2. Criteria Contraindicating Reorganization

a. The consolidation or transfer is sufficiently uncommon within American higher education so as to render difficulty in recruitment and retention of quality students and faculty.

b. The consolidation or restructuring would endanger the quality and/or accreditation status, where applicable, of one or more of the programs affected.

c. The programs, though dealing with similar subject matter, are substantially different in orientation, objective, or clientele.

d. The cost reduction of consolidation or transfer would be so modest as to make such reorganization rather pointless.

e. The program's reorganization would have a substantially negative impact on education and societal concerns to Oregon.

f. The program's reorganization would result in substantial loss of revenue currently derived from grants, contracts, endowments or gifts.


D. Criteria for the Reduction or Elimination of Programs

Reduction or elimination of existing programs is among the most serious steps an institution can undertake in redirecting or reorganizing itself. The following criteria, both supporting and contraindicating either eventuality, must be carefully weighed by the FCG, the Provost, and the President before any determination can implemented.

1. Criteria Supporting Reduction or Elimination of Programs

The following criteria will be applied in determining whether to recommend that a program be reduced. The criteria under 1) will be used to assist in identifying programs in which reductions may be feasible. The criteria under 2) will then be considered in determining which programs should not be recommended for reduction or elimination.

a. The program's contribution to the OSU missions of teaching,
research, and service does not justify maintenance of its present size.

b. The program is significantly larger than such programs found in OSU's comparator institutions.

c. The program is one that if reduced will not substantially impair the viability or quality of other OSU programs.

d. The program is one that normally would be expected to be accredited, but is not; or one which is exposed to a substantial risk of loss of accreditation. If the program is not appropriate for accreditation, the program has been deemed to be of a level of quality or size that raises questions concerning its viability or continuation.

e. The program is one for which the present and probable future demand is insufficient to justify its maintenance at existing levels of support. Insufficient demand may be indicated by significant decline in one or more of the areas over a protracted period:

1) in the number of completed applications for admission to the program;

2) in the student credit hours generated in lower division, upper division, and/or graduate level courses in the program;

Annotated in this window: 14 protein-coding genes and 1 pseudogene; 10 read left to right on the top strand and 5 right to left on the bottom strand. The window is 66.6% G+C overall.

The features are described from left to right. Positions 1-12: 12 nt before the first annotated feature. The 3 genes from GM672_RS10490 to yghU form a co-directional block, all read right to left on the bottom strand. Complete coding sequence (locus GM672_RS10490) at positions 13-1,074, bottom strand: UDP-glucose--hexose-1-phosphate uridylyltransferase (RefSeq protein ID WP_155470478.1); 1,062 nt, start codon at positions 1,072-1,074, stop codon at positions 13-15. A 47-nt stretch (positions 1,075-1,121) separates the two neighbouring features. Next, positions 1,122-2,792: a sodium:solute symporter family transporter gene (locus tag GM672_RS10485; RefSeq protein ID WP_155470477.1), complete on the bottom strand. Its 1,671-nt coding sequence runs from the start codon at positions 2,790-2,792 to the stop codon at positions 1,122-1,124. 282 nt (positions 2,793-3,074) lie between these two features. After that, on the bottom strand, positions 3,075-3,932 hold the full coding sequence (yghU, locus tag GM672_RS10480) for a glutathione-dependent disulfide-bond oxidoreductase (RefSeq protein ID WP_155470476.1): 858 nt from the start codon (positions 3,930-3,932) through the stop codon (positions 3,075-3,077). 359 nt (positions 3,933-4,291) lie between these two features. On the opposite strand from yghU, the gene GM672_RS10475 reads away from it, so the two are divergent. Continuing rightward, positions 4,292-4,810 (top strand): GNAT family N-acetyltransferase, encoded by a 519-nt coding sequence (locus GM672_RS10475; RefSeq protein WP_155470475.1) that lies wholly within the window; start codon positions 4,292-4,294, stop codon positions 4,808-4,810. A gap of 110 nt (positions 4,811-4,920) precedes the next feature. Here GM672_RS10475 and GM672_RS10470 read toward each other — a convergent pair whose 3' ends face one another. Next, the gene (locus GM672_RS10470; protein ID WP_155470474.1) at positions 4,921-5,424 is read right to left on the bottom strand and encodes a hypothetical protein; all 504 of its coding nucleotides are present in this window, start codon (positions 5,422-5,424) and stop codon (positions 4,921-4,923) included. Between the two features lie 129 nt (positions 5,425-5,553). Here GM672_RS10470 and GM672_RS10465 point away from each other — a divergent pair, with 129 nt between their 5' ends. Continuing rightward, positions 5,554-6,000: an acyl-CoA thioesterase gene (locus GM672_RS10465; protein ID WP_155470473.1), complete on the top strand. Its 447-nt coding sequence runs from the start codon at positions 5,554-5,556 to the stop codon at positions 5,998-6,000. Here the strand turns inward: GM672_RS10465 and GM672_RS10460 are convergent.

3) in the number of students who complete majors or degrees in the program;

4) in the market demand for graduates of the program when programs prepare graduates for specific employment;

5) in the case of support and service programs, the level of demand for the service provided;

6) in the case of research programs, the level of research being conducted or the level of funding for the program.

f. The program's productivity relative to the University's investment in faculty, staff, equipment, facilities, or other resources has declined significantly without demonstrable enhancement of quality or redirection to other aspects of OSU's overall mission.

1) In the case of instructional programs, the following may be
considered to indicate a significant decline in productivity:

The average credit hours of lower division, upper division or graduate level courses taught per full time equivalent faculty declined significantly over the past five years relative to OSU enrollment trends, and are at their present levels below those prevailing in such programs at OSU's comparator institutions.

2) In the case of non-instructional programs, productivity shall, where possible, be measured in terms of units of output appropriate to the unit's mission.

g. The instructional productivity of a program is substantially less than the
average for OSU as a whole. The level of instructional and, where relevant, the mode of instruction appropriate to the program shall be considered, including particularly the average number of contact hours
carried by the faculty.

2. Criteria Contraindicating Reduction or Elimination of Programs

a. The program is one that objective evaluation indicates has achieved a national or international reputation for exceptional quality.

b. The program supplies significant instruction, research, or service that OSU is better equipped to supply than other organizations.

c. The program exists as a result of legislative statute.

d. The program is the only one of its kind within the state of Oregon or the region.

e. The program is an essential program for every university.

f. The program's elimination would have a substantially negative impact on education and societal concerns to Oregon.

g. The program's elimination would result in substantial loss of revenue currently derived from grants, contracts, endowments or gifts.

h. The program's cost is minimal relative to the tuition or other income generated by it.

i. The program represents a substantial capital investment in specialized physical plant or equipment that could not be effectively redirected to alternative uses.